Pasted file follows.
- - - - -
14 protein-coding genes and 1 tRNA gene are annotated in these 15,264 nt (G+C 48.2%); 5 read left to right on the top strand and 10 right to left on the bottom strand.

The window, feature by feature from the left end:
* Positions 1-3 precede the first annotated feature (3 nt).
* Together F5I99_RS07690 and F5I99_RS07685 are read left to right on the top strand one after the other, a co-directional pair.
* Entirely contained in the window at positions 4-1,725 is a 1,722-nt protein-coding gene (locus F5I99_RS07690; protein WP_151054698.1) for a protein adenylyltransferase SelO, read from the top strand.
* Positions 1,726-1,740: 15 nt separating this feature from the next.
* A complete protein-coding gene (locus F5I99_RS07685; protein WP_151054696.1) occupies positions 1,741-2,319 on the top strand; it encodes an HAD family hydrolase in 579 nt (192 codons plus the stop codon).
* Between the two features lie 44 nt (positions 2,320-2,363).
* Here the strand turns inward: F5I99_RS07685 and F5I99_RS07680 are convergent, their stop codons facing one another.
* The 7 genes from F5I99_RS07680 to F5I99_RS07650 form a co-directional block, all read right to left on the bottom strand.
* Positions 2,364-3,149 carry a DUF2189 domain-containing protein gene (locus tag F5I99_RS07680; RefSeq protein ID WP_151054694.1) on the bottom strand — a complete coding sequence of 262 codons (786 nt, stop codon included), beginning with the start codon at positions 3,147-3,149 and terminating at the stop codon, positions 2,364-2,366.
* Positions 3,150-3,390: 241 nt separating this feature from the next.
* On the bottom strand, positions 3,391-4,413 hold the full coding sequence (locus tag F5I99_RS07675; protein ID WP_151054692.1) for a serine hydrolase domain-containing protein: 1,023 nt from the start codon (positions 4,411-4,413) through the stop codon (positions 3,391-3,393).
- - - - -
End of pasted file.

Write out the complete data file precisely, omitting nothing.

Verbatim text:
14 protein-coding genes and 1 tRNA gene are annotated in these 15,264 nt (G+C 48.2%); 5 read left to right on the top strand and 10 right to left on the bottom strand.

The window, feature by feature from the left end:
* Positions 1-3 precede the first annotated feature (3 nt).
* Together F5I99_RS07690 and F5I99_RS07685 are read left to right on the top strand one after the other, a co-directional pair.
* Entirely contained in the window at positions 4-1,725 is a 1,722-nt protein-coding gene (locus F5I99_RS07690; protein WP_151054698.1) for a protein adenylyltransferase SelO, read from the top strand.
* Positions 1,726-1,740: 15 nt separating this feature from the next.
* A complete protein-coding gene (locus F5I99_RS07685; protein WP_151054696.1) occupies positions 1,741-2,319 on the top strand; it encodes an HAD family hydrolase in 579 nt (192 codons plus the stop codon).
* Between the two features lie 44 nt (positions 2,320-2,363).
* Here the strand turns inward: F5I99_RS07685 and F5I99_RS07680 are convergent, their stop codons facing one another.
* The 7 genes from F5I99_RS07680 to F5I99_RS07650 form a co-directional block, all read right to left on the bottom strand.
* Positions 2,364-3,149 carry a DUF2189 domain-containing protein gene (locus tag F5I99_RS07680; RefSeq protein ID WP_151054694.1) on the bottom strand — a complete coding sequence of 262 codons (786 nt, stop codon included), beginning with the start codon at positions 3,147-3,149 and terminating at the stop codon, positions 2,364-2,366.
* Positions 3,150-3,390: 241 nt separating this feature from the next.
* On the bottom strand, positions 3,391-4,413 hold the full coding sequence (locus tag F5I99_RS07675; protein ID WP_151054692.1) for a serine hydrolase domain-containing protein: 1,023 nt from the start codon (positions 4,411-4,413) through the stop codon (positions 3,391-3,393).